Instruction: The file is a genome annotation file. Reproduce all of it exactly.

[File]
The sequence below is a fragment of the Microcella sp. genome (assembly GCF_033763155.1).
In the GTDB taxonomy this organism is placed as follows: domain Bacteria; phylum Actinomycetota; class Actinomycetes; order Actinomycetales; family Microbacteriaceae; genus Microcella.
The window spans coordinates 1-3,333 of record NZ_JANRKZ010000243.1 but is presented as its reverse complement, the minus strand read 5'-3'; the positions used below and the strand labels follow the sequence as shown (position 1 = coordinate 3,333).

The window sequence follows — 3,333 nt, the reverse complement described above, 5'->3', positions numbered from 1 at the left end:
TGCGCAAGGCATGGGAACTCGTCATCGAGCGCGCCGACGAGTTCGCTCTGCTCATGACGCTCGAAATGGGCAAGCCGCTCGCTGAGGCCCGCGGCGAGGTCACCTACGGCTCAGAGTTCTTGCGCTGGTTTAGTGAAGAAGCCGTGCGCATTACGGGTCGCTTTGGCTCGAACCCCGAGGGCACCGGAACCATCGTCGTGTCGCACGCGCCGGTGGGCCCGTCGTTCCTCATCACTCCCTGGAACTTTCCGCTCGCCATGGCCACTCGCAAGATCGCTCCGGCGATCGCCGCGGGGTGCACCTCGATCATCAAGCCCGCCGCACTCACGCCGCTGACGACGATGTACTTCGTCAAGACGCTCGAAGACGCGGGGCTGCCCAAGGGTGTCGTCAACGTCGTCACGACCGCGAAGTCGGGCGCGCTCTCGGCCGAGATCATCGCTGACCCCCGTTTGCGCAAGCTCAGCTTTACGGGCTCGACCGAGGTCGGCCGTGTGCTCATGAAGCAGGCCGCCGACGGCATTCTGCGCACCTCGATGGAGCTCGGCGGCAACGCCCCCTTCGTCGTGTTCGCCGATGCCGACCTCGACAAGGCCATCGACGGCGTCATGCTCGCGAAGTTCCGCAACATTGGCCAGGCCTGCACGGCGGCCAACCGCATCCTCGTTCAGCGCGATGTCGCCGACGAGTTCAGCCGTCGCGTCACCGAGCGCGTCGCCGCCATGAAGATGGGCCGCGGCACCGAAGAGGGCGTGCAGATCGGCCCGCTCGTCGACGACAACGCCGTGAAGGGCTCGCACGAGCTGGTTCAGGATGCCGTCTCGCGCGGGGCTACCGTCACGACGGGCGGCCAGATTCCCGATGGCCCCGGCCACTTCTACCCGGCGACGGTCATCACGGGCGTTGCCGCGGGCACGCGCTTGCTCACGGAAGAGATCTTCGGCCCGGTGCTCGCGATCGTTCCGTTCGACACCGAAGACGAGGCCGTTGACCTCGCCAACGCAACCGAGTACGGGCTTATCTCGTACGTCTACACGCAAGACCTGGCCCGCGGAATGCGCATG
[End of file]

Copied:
The sequence below is a fragment of the Microcella sp. genome (assembly GCF_033763155.1).
In the GTDB taxonomy this organism is placed as follows: domain Bacteria; phylum Actinomycetota; class Actinomycetes; order Actinomycetales; family Microbacteriaceae; genus Microcella.
The window spans coordinates 1-3,333 of record NZ_JANRKZ010000243.1 but is presented as its reverse complement, the minus strand read 5'-3'; the positions used below and the strand labels follow the sequence as shown (position 1 = coordinate 3,333).

The window sequence follows — 3,333 nt, the reverse complement described above, 5'->3', positions numbered from 1 at the left end:
TGCGCAAGGCATGGGAACTCGTCATCGAGCGCGCCGACGAGTTCGCTCTGCTCATGACGCTCGAAATGGGCAAGCCGCTCGCTGAGGCCCGCGGCGAGGTCACCTACGGCTCAGAGTTCTTGCGCTGGTTTAGTGAAGAAGCCGTGCGCATTACGGGTCGCTTTGGCTCGAACCCCGAGGGCACCGGAACCATCGTCGTGTCGCACGCGCCGGTGGGCCCGTCGTTCCTCATCACTCCCTGGAACTTTCCGCTCGCCATGGCCACTCGCAAGATCGCTCCGGCGATCGCCGCGGGGTGCACCTCGATCATCAAGCCCGCCGCACTCACGCCGCTGACGACGATGTACTTCGTCAAGACGCTCGAAGACGCGGGGCTGCCCAAGGGTGTCGTCAACGTCGTCACGACCGCGAAGTCGGGCGCGCTCTCGGCCGAGATCATCGCTGACCCCCGTTTGCGCAAGCTCAGCTTTACGGGCTCGACCGAGGTCGGCCGTGTGCTCATGAAGCAGGCCGCCGACGGCATTCTGCGCACCTCGATGGAGCTCGGCGGCAACGCCCCCTTCGTCGTGTTCGCCGATGCCGACCTCGACAAGGCCATCGACGGCGTCATGCTCGCGAAGTTCCGCAACATTGGCCAGGCCTGCACGGCGGCCAACCGCATCCTCGTTCAGCGCGATGTCGCCGACGAGTTCAGCCGTCGCGTCACCGAGCGCGTCGCCGCCATGAAGATGGGCCGCGGCACCGAAGAGGGCGTGCAGATCGGCCCGCTCGTCGACGACAACGCCGTGAAGGGCTCGCACGAGCTGGTTCAGGATGCCGTCTCGCGCGGGGCTACCGTCACGACGGGCGGCCAGATTCCCGATGGCCCCGGCCACTTCTACCCGGCGACGGTCATCACGGGCGTTGCCGCGGGCACGCGCTTGCTCACGGAAGAGATCTTCGGCCCGGTGCTCGCGATCGTTCCGTTCGACACCGAAGACGAGGCCGTTGACCTCGCCAACGCAACCGAGTACGGGCTTATCTCGTACGTCTACACGCAAGACCTGGCCCGCGGAATGCGCATG